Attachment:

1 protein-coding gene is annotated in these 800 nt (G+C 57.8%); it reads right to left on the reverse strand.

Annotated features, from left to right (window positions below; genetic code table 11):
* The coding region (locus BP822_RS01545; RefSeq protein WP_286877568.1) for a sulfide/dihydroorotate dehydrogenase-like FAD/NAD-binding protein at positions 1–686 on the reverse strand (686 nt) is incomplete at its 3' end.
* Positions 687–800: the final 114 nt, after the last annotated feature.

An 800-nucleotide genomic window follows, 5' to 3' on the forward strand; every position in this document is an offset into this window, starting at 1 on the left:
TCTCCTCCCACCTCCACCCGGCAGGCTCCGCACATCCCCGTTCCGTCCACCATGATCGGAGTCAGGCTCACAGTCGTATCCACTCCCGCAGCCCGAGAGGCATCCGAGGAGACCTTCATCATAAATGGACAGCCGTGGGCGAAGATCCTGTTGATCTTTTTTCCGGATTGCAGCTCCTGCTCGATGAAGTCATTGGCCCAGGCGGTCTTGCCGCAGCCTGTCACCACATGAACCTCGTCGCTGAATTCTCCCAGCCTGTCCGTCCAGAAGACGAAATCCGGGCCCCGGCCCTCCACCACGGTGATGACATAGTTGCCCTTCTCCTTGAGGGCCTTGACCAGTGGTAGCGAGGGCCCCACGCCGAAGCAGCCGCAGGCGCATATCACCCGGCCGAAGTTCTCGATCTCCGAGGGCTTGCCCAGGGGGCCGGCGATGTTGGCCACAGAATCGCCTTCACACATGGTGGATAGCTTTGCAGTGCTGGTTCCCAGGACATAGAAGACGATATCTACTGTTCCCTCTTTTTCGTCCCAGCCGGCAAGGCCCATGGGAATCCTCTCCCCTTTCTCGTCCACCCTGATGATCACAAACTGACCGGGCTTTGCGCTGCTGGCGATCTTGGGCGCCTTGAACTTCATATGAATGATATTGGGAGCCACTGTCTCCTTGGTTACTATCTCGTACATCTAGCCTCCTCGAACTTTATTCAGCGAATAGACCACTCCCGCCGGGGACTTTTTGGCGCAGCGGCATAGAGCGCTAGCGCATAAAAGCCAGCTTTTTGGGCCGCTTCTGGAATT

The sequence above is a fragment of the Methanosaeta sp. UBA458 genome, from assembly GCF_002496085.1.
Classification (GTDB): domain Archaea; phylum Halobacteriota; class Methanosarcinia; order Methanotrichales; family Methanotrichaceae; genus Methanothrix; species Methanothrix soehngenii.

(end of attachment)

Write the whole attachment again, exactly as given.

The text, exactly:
1 protein-coding gene is annotated in these 800 nt (G+C 57.8%); it reads right to left on the reverse strand.

Annotated features, from left to right (window positions below; genetic code table 11):
* The coding region (locus BP822_RS01545; RefSeq protein WP_286877568.1) for a sulfide/dihydroorotate dehydrogenase-like FAD/NAD-binding protein at positions 1–686 on the reverse strand (686 nt) is incomplete at its 3' end.
* Positions 687–800: the final 114 nt, after the last annotated feature.

An 800-nucleotide genomic window follows, 5' to 3' on the forward strand; every position in this document is an offset into this window, starting at 1 on the left:
TCTCCTCCCACCTCCACCCGGCAGGCTCCGCACATCCCCGTTCCGTCCACCATGATCGGAGTCAGGCTCACAGTCGTATCCACTCCCGCAGCCCGAGAGGCATCCGAGGAGACCTTCATCATAAATGGACAGCCGTGGGCGAAGATCCTGTTGATCTTTTTTCCGGATTGCAGCTCCTGCTCGATGAAGTCATTGGCCCAGGCGGTCTTGCCGCAGCCTGTCACCACATGAACCTCGTCGCTGAATTCTCCCAGCCTGTCCGTCCAGAAGACGAAATCCGGGCCCCGGCCCTCCACCACGGTGATGACATAGTTGCCCTTCTCCTTGAGGGCCTTGACCAGTGGTAGCGAGGGCCCCACGCCGAAGCAGCCGCAGGCGCATATCACCCGGCCGAAGTTCTCGATCTCCGAGGGCTTGCCCAGGGGGCCGGCGATGTTGGCCACAGAATCGCCTTCACACATGGTGGATAGCTTTGCAGTGCTGGTTCCCAGGACATAGAAGACGATATCTACTGTTCCCTCTTTTTCGTCCCAGCCGGCAAGGCCCATGGGAATCCTCTCCCCTTTCTCGTCCACCCTGATGATCACAAACTGACCGGGCTTTGCGCTGCTGGCGATCTTGGGCGCCTTGAACTTCATATGAATGATATTGGGAGCCACTGTCTCCTTGGTTACTATCTCGTACATCTAGCCTCCTCGAACTTTATTCAGCGAATAGACCACTCCCGCCGGGGACTTTTTGGCGCAGCGGCATAGAGCGCTAGCGCATAAAAGCCAGCTTTTTGGGCCGCTTCTGGAATT

The sequence above is a fragment of the Methanosaeta sp. UBA458 genome, from assembly GCF_002496085.1.
Classification (GTDB): domain Archaea; phylum Halobacteriota; class Methanosarcinia; order Methanotrichales; family Methanotrichaceae; genus Methanothrix; species Methanothrix soehngenii.